Hunter thinks there is enough evidence to support mask-wearing for some frontline staff, such as those working in public transport or supermarkets, as well as vulnerable people who temporarily enter high-risk environments like hospitals – as long as their use doesn’t deprive healthcare workers of equipment.
The bottom line, experts say, is that masks might help keep people with COVID-19 from unknowingly passing along the virus. But the evidence for the efficacy of surgical or homemade masks is limited, and masks aren't the most important protection against the coronavirus.
The conclusion is based on analysis of three key considerations, including the role of droplets as a route of transmission, and whether masks can help to reduce dispersal of droplets. However the authors note there are only a small number of studies.
But the report prompted other scientists to express their reservations, warning that it amounted to no more than opinion and overstated the available evidence.
Dr Antonio Lazzarino of the Department of Epidemiology and Public Health at University College London, agreed.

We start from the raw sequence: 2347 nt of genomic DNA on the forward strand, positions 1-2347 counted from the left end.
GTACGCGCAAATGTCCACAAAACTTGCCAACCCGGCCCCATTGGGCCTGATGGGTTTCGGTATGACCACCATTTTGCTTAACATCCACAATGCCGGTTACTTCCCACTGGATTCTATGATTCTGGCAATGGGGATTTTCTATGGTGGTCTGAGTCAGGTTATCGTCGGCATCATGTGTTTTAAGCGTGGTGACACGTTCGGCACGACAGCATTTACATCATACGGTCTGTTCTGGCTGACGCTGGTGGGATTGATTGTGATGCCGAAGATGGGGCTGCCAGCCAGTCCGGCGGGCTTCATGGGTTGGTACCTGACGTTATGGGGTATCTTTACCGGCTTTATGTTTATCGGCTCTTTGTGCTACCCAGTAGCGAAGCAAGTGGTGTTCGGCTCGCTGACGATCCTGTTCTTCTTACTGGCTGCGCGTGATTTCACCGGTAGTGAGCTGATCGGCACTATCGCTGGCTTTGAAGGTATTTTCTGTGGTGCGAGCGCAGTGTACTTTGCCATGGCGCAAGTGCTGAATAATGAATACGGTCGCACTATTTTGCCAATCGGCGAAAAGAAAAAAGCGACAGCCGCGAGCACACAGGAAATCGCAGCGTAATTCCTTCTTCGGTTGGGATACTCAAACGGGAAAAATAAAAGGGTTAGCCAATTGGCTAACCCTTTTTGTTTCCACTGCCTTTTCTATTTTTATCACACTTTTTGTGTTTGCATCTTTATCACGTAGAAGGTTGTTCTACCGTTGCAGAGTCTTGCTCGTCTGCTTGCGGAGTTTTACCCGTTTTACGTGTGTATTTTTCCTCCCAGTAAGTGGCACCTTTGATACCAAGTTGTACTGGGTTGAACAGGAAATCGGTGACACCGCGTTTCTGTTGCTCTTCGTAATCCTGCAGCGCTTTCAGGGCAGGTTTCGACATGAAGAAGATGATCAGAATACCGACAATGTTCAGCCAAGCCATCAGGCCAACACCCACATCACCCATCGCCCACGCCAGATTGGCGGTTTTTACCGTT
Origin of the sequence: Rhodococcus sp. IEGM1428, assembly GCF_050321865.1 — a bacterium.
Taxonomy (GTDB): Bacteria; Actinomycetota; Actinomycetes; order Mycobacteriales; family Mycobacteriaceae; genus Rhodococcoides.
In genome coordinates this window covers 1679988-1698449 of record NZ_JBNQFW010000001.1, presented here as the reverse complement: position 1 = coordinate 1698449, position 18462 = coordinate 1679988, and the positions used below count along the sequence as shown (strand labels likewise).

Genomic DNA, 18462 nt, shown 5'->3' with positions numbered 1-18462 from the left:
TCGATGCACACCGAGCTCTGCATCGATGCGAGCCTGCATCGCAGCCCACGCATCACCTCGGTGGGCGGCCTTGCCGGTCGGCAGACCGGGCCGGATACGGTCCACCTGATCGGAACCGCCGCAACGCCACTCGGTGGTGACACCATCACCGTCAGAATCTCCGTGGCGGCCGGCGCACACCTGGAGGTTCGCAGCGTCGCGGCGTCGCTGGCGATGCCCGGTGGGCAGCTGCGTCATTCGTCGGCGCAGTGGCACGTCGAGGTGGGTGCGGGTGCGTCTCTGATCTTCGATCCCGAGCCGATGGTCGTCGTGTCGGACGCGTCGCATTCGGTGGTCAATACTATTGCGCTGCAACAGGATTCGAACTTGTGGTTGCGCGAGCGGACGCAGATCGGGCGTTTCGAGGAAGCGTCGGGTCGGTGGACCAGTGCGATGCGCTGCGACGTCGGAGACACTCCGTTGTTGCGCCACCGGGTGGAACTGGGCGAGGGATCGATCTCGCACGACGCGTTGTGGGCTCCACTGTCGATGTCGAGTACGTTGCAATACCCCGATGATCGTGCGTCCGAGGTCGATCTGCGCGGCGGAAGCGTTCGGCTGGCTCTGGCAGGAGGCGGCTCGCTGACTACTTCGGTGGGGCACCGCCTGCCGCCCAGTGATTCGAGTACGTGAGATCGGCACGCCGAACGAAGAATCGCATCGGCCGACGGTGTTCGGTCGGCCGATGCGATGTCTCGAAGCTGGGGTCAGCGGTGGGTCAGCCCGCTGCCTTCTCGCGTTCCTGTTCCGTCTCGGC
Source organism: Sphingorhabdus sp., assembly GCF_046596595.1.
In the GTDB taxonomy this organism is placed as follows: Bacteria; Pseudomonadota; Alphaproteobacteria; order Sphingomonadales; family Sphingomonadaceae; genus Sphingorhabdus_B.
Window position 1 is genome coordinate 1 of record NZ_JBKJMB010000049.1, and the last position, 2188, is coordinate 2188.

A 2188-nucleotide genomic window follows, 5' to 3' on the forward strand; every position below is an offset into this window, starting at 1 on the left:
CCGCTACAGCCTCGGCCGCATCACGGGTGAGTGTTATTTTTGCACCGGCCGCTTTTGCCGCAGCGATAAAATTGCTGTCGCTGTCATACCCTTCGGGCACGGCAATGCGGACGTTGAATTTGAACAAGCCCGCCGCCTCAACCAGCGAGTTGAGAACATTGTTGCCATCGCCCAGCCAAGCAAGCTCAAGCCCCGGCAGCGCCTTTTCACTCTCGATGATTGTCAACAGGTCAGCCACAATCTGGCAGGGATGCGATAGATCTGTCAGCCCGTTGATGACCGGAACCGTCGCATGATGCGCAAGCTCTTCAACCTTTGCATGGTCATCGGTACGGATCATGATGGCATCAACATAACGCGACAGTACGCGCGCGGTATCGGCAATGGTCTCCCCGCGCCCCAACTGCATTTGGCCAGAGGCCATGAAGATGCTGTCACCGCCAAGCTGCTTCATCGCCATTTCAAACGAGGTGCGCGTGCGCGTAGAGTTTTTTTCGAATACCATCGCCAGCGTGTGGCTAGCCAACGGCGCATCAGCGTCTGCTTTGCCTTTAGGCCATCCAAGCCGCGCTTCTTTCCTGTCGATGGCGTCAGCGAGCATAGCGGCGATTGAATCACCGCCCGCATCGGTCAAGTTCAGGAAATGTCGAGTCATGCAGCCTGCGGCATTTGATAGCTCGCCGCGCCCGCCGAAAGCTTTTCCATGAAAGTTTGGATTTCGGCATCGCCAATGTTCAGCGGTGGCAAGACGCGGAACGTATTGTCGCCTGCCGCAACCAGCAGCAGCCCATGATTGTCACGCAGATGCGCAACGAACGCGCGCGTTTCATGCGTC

“That is not a piece or research. That is a non-systematic review of anecdotical and non-clinical studies,” he said.
“The evidence we need before we implement public interventions involving billions of people, must come ideally from randomised controlled trials at population level or at least from observational follow-up studies with comparison groups,” said Lazzarino noting that will allow experts to look at the pros and cons of wearing masks.
“Based on what we now know about the dynamics of transmission and the pathophysiology of Covid-19, the negative effects of wearing masks outweigh the positive,” he said.